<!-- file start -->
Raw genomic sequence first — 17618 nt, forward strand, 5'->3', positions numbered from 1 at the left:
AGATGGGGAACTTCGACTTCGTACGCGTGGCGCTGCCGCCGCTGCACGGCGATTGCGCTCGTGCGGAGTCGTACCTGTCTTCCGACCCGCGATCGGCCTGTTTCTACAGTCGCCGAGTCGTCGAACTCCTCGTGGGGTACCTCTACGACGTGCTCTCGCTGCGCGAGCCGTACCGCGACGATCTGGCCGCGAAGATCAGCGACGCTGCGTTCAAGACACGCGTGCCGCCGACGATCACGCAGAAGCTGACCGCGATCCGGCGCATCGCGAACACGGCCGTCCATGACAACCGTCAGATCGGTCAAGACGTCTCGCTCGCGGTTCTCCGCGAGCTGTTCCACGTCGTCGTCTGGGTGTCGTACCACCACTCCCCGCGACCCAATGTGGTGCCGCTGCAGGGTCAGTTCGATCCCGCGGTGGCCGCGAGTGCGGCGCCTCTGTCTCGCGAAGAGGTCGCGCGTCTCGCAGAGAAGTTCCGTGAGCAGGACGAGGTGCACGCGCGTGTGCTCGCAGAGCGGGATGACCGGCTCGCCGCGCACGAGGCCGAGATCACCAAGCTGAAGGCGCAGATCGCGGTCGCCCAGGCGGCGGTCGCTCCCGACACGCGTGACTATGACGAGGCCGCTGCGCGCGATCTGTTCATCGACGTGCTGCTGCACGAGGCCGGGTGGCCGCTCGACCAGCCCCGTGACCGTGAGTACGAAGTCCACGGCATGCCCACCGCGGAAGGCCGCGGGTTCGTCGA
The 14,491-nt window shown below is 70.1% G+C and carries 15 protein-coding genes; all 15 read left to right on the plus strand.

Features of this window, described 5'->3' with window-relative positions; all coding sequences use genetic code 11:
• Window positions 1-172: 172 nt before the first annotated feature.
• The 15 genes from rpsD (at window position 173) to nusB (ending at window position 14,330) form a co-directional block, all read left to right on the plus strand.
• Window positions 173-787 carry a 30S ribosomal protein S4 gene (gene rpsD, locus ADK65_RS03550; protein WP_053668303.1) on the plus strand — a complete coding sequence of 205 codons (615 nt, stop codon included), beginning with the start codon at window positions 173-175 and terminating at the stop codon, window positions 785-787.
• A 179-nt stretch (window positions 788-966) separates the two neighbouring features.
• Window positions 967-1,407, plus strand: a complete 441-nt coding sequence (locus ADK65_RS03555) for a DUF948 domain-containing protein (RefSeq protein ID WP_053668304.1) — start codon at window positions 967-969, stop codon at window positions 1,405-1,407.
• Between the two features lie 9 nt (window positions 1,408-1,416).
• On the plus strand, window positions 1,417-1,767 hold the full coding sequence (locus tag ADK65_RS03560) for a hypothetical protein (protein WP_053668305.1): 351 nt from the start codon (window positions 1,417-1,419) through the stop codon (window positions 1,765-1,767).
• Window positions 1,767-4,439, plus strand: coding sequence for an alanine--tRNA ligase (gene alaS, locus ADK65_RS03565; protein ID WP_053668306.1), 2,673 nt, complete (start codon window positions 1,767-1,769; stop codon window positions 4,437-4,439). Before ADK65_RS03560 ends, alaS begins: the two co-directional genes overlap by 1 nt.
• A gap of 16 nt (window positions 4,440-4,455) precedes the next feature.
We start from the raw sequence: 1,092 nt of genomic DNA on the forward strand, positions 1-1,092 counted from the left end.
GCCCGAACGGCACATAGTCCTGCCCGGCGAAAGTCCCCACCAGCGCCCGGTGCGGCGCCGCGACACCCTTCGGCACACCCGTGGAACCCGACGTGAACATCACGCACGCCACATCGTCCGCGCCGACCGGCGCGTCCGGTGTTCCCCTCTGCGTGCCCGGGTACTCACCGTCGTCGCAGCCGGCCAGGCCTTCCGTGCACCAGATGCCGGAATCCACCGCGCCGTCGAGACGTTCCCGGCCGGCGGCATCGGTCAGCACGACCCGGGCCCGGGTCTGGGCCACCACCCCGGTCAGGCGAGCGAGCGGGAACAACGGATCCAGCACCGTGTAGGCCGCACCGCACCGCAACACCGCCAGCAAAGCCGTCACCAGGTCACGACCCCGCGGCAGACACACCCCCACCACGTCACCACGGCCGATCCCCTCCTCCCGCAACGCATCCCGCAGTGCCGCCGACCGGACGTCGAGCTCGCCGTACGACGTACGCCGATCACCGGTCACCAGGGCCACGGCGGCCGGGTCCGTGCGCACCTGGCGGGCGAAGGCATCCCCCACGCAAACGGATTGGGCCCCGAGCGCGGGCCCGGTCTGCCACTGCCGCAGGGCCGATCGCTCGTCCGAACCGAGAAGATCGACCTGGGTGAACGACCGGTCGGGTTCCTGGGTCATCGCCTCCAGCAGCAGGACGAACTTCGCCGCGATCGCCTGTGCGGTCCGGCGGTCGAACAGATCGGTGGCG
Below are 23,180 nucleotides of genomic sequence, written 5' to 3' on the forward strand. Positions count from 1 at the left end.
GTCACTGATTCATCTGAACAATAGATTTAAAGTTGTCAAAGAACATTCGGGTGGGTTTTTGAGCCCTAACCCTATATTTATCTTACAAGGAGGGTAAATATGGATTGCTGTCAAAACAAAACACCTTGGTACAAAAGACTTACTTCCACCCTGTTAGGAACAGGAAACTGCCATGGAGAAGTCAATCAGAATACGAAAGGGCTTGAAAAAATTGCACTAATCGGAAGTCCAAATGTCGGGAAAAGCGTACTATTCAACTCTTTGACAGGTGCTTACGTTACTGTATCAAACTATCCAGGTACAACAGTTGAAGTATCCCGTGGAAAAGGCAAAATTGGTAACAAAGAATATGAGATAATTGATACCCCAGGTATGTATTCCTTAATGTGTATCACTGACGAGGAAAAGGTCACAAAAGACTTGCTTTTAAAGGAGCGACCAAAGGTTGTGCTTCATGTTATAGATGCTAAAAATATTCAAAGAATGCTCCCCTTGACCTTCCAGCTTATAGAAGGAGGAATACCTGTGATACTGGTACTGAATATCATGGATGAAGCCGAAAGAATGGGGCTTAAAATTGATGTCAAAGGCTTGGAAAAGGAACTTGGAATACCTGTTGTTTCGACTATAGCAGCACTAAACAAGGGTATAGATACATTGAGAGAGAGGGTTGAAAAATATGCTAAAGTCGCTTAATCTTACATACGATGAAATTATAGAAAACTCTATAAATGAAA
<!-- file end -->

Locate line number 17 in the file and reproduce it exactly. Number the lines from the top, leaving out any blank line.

GTCACTGATTCATCTGAACAATAGATTTAAAGTTGTCAAAGAACATTCGGGTGGGTTTTTGAGCCCTAACCCTATATTTATCTTACAAGGAGGGTAAATATGGATTGCTGTCAAAACAAAACACCTTGGTACAAAAGACTTACTTCCACCCTGTTAGGAACAGGAAACTGCCATGGAGAAGTCAATCAGAATACGAAAGGGCTTGAAAAAATTGCACTAATCGGAAGTCCAAATGTCGGGAAAAGCGTACTATTCAACTCTTTGACAGGTGCTTACGTTACTGTATCAAACTATCCAGGTACAACAGTTGAAGTATCCCGTGGAAAAGGCAAAATTGGTAACAAAGAATATGAGATAATTGATACCCCAGGTATGTATTCCTTAATGTGTATCACTGACGAGGAAAAGGTCACAAAAGACTTGCTTTTAAAGGAGCGACCAAAGGTTGTGCTTCATGTTATAGATGCTAAAAATATTCAAAGAATGCTCCCCTTGACCTTCCAGCTTATAGAAGGAGGAATACCTGTGATACTGGTACTGAATATCATGGATGAAGCCGAAAGAATGGGGCTTAAAATTGATGTCAAAGGCTTGGAAAAGGAACTTGGAATACCTGTTGTTTCGACTATAGCAGCACTAAACAAGGGTATAGATACATTGAGAGAGAGGGTTGAAAAATATGCTAAAGTCGCTTAATCTTACATACGATGAAATTATAGAAAACTCTATAAATGAAA